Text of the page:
WASHINGTON – The Justice Department today announced that James Fetter, a former officer with the Memphis Police Department, pleaded guilty to involvement in two conspiracies to deprive individuals of their civil rights and to willfully using his position as a police officer to steal money during a traffic stop in Memphis, Tenn.
"Police officers every day carry out a vital and often dangerous duty, and they deserve our trust and confidence," said Wan J. Kim, Assistant Attorney General for the Civil Rights Division. "When a few violate the civil rights of those they have sworn to protect, they undermine that trust and confidence, and increase the burden on and danger to their fellow police officers. We will continue to pursue vigorously those who abuse the public trust."
Fetter pleaded guilty to two counts of violating 18 U.S.C. § 241, which makes it unlawful to conspire to deprive individuals of their civil rights, and one count of violating 18 U.S.C. § 242, which makes it unlawful for a law enforcement officer to willfully make an unreasonable seizure of property from an individual.
As part of his plea, Fetter acknowledged that he and his partner, former Memphis police officer Adam Gagnier, agreed to steal money from individuals they stopped for traffic violations. He further admitted that on Feb. 25, 2004, he and Gagnier stopped LaQuan Neil and Latoya Greer, and without any law enforcement justification, stole $3,000 from them, and kept that money for personal gain. Fetter also acknowledged that following marital problems in 2004, he conspired with Gagnier to falsely arrest and imprison his wife, Leah Fetter, and Herbert Adcock.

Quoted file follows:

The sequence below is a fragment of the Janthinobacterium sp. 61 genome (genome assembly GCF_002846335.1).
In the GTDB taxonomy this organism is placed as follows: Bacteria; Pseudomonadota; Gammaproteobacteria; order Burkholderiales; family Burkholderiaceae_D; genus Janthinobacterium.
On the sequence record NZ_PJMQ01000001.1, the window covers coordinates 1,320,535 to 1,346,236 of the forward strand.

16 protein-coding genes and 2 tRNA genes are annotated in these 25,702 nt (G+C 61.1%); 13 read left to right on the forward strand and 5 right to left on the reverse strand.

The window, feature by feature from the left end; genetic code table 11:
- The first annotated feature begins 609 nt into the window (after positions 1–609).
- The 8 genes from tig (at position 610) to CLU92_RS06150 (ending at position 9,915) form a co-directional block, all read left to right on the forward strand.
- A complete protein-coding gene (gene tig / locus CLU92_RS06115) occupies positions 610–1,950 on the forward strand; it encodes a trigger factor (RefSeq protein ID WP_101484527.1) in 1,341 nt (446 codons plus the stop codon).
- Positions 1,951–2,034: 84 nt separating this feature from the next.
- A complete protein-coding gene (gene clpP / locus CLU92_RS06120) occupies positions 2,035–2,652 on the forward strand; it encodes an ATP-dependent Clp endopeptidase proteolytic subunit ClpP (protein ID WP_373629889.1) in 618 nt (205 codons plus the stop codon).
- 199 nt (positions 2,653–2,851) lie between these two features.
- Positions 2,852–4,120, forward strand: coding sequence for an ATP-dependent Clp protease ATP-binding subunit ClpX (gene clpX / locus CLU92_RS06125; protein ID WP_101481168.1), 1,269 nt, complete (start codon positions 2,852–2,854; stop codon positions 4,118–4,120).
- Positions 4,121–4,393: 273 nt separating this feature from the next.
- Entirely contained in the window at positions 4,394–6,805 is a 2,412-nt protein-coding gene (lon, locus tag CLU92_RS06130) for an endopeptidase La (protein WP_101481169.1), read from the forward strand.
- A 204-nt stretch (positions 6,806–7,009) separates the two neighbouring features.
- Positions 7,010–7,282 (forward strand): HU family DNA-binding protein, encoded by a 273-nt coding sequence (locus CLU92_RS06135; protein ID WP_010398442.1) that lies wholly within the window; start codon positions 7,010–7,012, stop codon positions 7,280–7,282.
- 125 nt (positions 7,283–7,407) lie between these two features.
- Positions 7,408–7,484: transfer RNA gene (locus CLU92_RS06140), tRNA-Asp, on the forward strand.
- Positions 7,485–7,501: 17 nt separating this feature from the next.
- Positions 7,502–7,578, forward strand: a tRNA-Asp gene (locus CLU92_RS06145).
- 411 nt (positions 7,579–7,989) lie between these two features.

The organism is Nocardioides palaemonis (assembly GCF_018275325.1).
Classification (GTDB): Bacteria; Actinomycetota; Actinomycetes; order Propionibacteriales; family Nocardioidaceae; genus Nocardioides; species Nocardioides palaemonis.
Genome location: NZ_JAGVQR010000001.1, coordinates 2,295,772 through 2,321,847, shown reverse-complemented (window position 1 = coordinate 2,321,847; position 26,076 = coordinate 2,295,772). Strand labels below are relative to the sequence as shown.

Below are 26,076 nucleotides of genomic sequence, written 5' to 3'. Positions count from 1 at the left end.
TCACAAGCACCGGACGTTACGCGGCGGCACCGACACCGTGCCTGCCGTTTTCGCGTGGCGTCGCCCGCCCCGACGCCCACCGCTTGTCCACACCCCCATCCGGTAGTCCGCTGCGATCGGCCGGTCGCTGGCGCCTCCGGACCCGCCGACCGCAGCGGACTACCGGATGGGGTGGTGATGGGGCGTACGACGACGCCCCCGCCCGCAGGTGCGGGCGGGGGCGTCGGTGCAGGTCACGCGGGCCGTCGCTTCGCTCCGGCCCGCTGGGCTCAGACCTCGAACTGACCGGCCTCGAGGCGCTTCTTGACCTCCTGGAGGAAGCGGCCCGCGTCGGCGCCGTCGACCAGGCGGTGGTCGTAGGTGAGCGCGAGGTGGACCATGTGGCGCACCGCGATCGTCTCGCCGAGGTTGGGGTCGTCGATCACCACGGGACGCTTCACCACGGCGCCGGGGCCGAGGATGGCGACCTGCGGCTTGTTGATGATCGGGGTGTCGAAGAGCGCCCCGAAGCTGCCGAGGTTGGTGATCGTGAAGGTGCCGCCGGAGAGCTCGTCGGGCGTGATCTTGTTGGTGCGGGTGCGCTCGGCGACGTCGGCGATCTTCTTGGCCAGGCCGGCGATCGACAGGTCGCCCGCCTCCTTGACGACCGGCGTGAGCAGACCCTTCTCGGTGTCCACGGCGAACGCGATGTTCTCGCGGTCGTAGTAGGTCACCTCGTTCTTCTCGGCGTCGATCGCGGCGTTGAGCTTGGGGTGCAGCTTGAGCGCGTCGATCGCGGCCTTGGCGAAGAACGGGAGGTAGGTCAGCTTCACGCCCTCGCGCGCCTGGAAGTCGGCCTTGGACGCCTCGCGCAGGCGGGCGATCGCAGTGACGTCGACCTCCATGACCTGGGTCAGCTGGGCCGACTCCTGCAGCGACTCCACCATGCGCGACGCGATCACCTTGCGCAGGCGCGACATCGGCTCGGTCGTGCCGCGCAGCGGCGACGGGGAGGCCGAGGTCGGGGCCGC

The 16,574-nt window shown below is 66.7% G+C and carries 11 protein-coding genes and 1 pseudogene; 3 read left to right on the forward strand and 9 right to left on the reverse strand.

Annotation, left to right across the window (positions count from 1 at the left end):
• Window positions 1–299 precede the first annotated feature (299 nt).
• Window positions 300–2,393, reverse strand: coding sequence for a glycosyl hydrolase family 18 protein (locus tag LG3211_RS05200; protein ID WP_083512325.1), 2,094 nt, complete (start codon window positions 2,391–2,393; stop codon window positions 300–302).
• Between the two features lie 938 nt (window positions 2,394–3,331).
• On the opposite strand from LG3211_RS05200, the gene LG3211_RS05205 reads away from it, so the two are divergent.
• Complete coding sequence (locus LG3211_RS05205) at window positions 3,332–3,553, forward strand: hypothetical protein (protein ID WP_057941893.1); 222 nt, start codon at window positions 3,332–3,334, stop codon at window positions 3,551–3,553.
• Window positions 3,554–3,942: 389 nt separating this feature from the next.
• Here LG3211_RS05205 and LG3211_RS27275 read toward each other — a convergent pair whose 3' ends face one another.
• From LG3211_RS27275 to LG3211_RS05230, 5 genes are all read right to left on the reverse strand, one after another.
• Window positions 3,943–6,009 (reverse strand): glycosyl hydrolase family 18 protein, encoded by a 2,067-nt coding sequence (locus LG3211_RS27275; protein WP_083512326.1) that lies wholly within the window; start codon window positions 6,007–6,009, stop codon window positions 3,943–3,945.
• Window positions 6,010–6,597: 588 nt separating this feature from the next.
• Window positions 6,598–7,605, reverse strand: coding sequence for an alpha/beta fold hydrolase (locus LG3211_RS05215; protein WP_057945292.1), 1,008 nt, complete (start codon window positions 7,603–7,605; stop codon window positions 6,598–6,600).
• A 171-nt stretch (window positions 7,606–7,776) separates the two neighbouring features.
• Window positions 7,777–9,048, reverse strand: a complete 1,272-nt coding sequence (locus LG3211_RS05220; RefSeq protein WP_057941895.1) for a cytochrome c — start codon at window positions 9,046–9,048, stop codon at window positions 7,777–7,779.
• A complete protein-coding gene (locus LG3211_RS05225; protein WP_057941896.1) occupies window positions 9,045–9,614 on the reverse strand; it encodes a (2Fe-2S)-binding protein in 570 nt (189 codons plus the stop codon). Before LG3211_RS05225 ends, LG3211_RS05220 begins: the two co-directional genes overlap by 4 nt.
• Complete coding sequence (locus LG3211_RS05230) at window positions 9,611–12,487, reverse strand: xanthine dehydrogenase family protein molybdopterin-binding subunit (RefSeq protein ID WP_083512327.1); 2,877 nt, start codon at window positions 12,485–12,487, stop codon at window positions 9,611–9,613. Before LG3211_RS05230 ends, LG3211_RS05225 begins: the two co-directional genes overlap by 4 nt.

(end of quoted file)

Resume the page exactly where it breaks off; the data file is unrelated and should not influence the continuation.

Fetter agreed that his conduct violated federal law. The maximum penalty is 10 years in prison and a $250,000 fine for each conspiracy violation and one year in prison and a $100,000 fine for the §242 charge.
In related matters, on Dec. 14, 2005, former Memphis police officer Adam Gagnier pleaded guilty to mail fraud and conspiring to deprive individuals of their civil rights, and former Memphis police officer Jennifer Vickery, another former partner of Gagnier’s, pleaded guilty to conspiring to deprive individuals of their civil rights.
Enforcing the criminal civil rights laws is a priority of the Civil Rights Division. Over the past five years, the Division has convicted 30 percent more defendants in color of law cases than during the previous five years. So far, in fiscal year 2006 alone, the Division has convicted 40 of the 42 defendants charged with color of law violations.